Free-Space Optics

Free-Space Optics (FSO), technology named also Free-Space Photonics (FSP) or LaserCom (Laser Communications), refers to the transmission of a visible light ray or to the infrared one through the atmosphere, to realize broad band communications. It is worth underlining that the concept bases of FSO are not certainly recent: already in 1880 Alexander Graham Bell had devised a Phonofone, a sort of telegraph based on light signals transmitted between two buildings at a distance of about 200 metres each other. The fundamental concepts of the voice and data transmission through light rays have essentially remained in the shadows until in the Sixties military contexts, and not only those of the United States, started being interested in this possible solution for the safe information transmission.

The Free-Space Optics (FSO) technology, where you have the transmission of a visible or infrared light ray, was initially adopted by the military and space context for safe communications

The private sector has then started developing the FSO technology for trade applications only at the thresholds of 2000, anyway also with a certain success, despite the difficulties arising from an inconstant reliability of this communication method, as we will see later on. In the current FSO implementations, light beams emitted by laser are often used, but also non-laser sources can be exploited, for instance LED (light-emitting diode) or IRED (LED that emit infrared light).The theory at the base of the Free-Space Optics is essentially that concerning transmissions in optical fibres, with the difference that the light signal is sent through the ether from source to destination and not confined in a light guide, that’s to say in an optical fibre, hence the definition of “wireless” of this data transmission system based on light. At source level, the light signal is modulated with the data to be transmitted, and at destination the ray is intercepted by a photodetector, with extraction or demodulation of data, followed by the amplification and transmission of information in the form of electrical signals to the user hardware. The operation can be granted on distances of some kilometres, provided that there is a Line Of Sight (LOS) between source and destination; if necessary it is possible to use a system of mirrors to reflect the light, without causing a particularly sensible attenuation. The main drawback of this technology is its sensitivity to rain, dust, fog and smog, conditions that can prevent the correct transmission or reception of signals. To exemplify, a trade free space optics laser link can grant a data rate of 1Gbit/sec until 2Km of distance. As emblematic applications of FSO we can mention two extremes. The first concerns the IrDa standard, from Infrared Data Association), which makes use of infrared radiation for the wireless transmission of data on the short distance, 1 or 2 metres maximum, with typical data rate of 4Mbit/s; this standard was very used for portable computers and other devices, but afterwards it was ousted by Bluetooth, “wireless” standard where this denomination should be meant in the usual sense of the term, referring to RF transmissions and not via copper cable. The second example concerns instead the outer space, beyond the earth’s atmosphere, then space flights, with several applications implemented by NASA on distances exceeding hundreds of kilometres: theoretically, with the use of optical telescopes and special instruments called “beam expanders”, the potential of the FSO technology in this ambit exceeds millions of kilometres. In general, the present market interest in the FSO technology springs from the possibility of using a carrier frequency up to 300 Terahertz (1 Thz = 1 000 000 000 000 of Hz), from which derives a really big band width, to the extent of allowing data rates of several Gbps, up to 40 Gbps according to the most recent estimates. Finally, as further positive feature we should mention the possible combination of FSO and optical fibres, giving birth to mixed systems without needing any intermediate conversion of signals.

Optical Wireless Broadband (OWB)

The current OWB systems can transmit voice, videos and data at 100 Mbps and at 1.25 Gbps, on optimal distances from 500m to 2Km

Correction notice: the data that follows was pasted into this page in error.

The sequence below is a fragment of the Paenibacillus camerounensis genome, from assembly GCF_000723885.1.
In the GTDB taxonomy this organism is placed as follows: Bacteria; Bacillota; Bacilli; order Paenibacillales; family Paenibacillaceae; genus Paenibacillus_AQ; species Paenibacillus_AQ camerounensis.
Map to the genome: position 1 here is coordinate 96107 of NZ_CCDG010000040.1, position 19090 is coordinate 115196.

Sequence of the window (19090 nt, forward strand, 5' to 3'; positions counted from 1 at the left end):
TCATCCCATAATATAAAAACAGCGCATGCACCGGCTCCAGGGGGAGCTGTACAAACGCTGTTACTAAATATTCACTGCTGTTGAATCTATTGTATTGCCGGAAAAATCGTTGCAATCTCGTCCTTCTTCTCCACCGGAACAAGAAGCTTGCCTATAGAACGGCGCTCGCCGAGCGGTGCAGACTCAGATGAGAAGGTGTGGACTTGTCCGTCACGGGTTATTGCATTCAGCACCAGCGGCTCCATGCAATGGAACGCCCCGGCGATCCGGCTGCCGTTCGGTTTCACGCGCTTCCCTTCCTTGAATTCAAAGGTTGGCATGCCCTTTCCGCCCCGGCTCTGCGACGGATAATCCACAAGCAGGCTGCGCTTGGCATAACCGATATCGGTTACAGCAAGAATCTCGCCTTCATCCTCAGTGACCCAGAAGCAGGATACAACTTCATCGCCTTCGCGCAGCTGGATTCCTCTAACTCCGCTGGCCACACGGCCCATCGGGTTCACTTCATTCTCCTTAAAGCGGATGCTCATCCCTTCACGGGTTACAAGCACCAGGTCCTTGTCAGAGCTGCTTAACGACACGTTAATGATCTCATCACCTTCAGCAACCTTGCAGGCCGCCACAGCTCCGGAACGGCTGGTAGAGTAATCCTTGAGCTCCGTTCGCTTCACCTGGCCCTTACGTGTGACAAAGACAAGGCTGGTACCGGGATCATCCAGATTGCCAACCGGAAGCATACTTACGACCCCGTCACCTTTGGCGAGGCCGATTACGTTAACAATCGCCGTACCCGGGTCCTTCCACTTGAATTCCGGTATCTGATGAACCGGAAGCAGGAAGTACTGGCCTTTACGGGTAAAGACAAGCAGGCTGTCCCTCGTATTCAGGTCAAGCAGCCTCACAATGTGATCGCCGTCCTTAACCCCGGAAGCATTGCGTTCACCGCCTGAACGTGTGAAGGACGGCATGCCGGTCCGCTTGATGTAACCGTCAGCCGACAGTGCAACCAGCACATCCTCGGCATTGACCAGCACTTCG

This technology represents the new generation of “optical light technology”, evolution of the Free-Space Optics of which it is the current state of the art. To exemplify the present trade possibilities, one of the sector leader producers, the company Skyfiber, proposes systems that can transmit voice, videos and data at 100 Mbps and at 1.25 Gbps, and in the short term the release of the new versions at 2.5 Gbps and at 10 Gbps is planned, value, the latter, thousands of times higher than the speed of a normal DSL connection. It is worth underlining that, thanks to innovations both in the hardware and in the software field, we have reached levels of operational reliability that it was not possible to grant with the previous FSO. Operationally, OWB systems work in the same way as an optical fibre cable: at a terminal, the one on the transmission side, the system is connected with an optical fibre cable where data are input in the form of light signals; afterwards, you have the transmission of the “light beams” of visible or infrared light in the spectrum of Terahertz, with successive focusing at destination through lenses connected by optical fibres to high-sensitivity receivers. At this stage information can go on travelling in fibre towards user stations or undergo a conversion into radiofrequency signal according to WiFi modalities, and reach end-users. OWB solutions are very versatile, since they can be installed both indoor and outdoor, and in this case on the roofs of buildings or on towers prearranged to that purpose. Currently the optimal distance for a carrier-grade OWB system ranges from 500m to 2Km, but applications of point-to-multipoint or mesh type are not missing, where with structural solutions based on reflecting elements you can expand the signal coverage. Considering that light beams are not generally constituted by laser light, a question concerning safety arises naturally. As well-known, lasers are subdivided into classes, from 1 to 4, with powers from 0.04mW (completely harmless) to more than 500mW (for instance, industrial lasers used for the metal cutting). Trade OWB products are granted as safe, both for human eye and the environment, and it might not be different. Moreover, some analysts have identified in this technology some aspects that make it “environmentally friendly”, finally greener than others, because optical fibres for the transfer of the light signal from source to destination are necessary only in the initial and final parts of the section, hence the minor use of materials and construction processes, and it is possible to do without RF transmissions, or to use them just as choice at the destination site for the diffusion of the signal to the foreseen users, thus eliminating any form of electromagnetic pollution. Referring to the transmission protocols of information, all Optical Wireless Broadband products can be integrated into whatever net, as it is possible to transmit according to the Ethernet, Fast Ethernet, Gigabit Ethernet, SONET/SDS standards, but also ATM (Asynchronous Transfer Mode), and FDDI (Fiber Distributed Data Interface), specific type of network based on the use of optical fibres as transmission means. Besides, they were not missing applications in which the technology has been used by extension of existing nets and for DWDM (Dense Wavelength Division Multiplexing) services, methodology that allows increasing the available band quantity on an optical fibre channel, with transmission on the same fibre of more optical signals with different wavelengths, with a frequency modulation that permits the data transport on each wavelength in independent way. We talked before about the better reliability of OWB solutions in comparison with the previous FSO. Since the transmission “means” is the same, that’s to say air or free space, in both cases the critical solutions are actually the same: bad weather conditions with rain and fog. These criticalities can be mostly mitigated with an accurate net planning, for instance by adding a redundancy, concept that is well-known in engineering and that can be synthesized in the duplication of critical elements of a system to enhance its reliability and availability. In the OWB case a redundancy solution provides for the use of RF stations with backup microwaves, which intervene when the light connection falls due to the weather.